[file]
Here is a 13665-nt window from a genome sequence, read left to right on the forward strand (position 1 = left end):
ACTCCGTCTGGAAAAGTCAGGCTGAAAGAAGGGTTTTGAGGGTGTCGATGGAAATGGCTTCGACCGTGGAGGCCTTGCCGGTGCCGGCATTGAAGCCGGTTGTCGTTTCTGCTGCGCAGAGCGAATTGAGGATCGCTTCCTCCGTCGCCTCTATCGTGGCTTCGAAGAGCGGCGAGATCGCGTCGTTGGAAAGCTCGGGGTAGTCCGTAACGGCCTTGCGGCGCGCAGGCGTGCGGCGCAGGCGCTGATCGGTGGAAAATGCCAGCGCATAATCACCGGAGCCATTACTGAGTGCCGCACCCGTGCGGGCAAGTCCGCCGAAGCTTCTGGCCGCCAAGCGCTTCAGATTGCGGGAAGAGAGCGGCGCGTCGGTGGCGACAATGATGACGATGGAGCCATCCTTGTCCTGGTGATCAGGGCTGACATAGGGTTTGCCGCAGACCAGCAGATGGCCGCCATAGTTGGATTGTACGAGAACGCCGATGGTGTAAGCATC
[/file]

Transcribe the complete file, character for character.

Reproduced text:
Here is a 13665-nt window from a genome sequence, read left to right on the forward strand (position 1 = left end):
ACTCCGTCTGGAAAAGTCAGGCTGAAAGAAGGGTTTTGAGGGTGTCGATGGAAATGGCTTCGACCGTGGAGGCCTTGCCGGTGCCGGCATTGAAGCCGGTTGTCGTTTCTGCTGCGCAGAGCGAATTGAGGATCGCTTCCTCCGTCGCCTCTATCGTGGCTTCGAAGAGCGGCGAGATCGCGTCGTTGGAAAGCTCGGGGTAGTCCGTAACGGCCTTGCGGCGCGCAGGCGTGCGGCGCAGGCGCTGATCGGTGGAAAATGCCAGCGCATAATCACCGGAGCCATTACTGAGTGCCGCACCCGTGCGGGCAAGTCCGCCGAAGCTTCTGGCCGCCAAGCGCTTCAGATTGCGGGAAGAGAGCGGCGCGTCGGTGGCGACAATGATGACGATGGAGCCATCCTTGTCCTGGTGATCAGGGCTGACATAGGGTTTGCCGCAGACCAGCAGATGGCCGCCATAGTTGGATTGTACGAGAACGCCGATGGTGTAAGCATC